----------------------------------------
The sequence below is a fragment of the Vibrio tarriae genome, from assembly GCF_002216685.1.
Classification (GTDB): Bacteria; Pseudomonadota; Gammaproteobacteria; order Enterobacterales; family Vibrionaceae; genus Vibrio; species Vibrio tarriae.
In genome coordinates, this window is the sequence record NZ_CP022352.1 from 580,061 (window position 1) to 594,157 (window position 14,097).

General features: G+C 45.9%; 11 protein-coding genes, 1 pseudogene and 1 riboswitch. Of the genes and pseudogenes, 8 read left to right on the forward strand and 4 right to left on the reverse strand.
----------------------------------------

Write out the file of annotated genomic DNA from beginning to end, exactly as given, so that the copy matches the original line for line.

The sequence below is a fragment of the Vibrio tarriae genome, from assembly GCF_002216685.1.
Classification (GTDB): Bacteria; Pseudomonadota; Gammaproteobacteria; order Enterobacterales; family Vibrionaceae; genus Vibrio; species Vibrio tarriae.
In genome coordinates, this window is the sequence record NZ_CP022352.1 from 580,061 (window position 1) to 594,157 (window position 14,097).

General features: G+C 45.9%; 11 protein-coding genes, 1 pseudogene and 1 riboswitch. Of the genes and pseudogenes, 8 read left to right on the forward strand and 4 right to left on the reverse strand.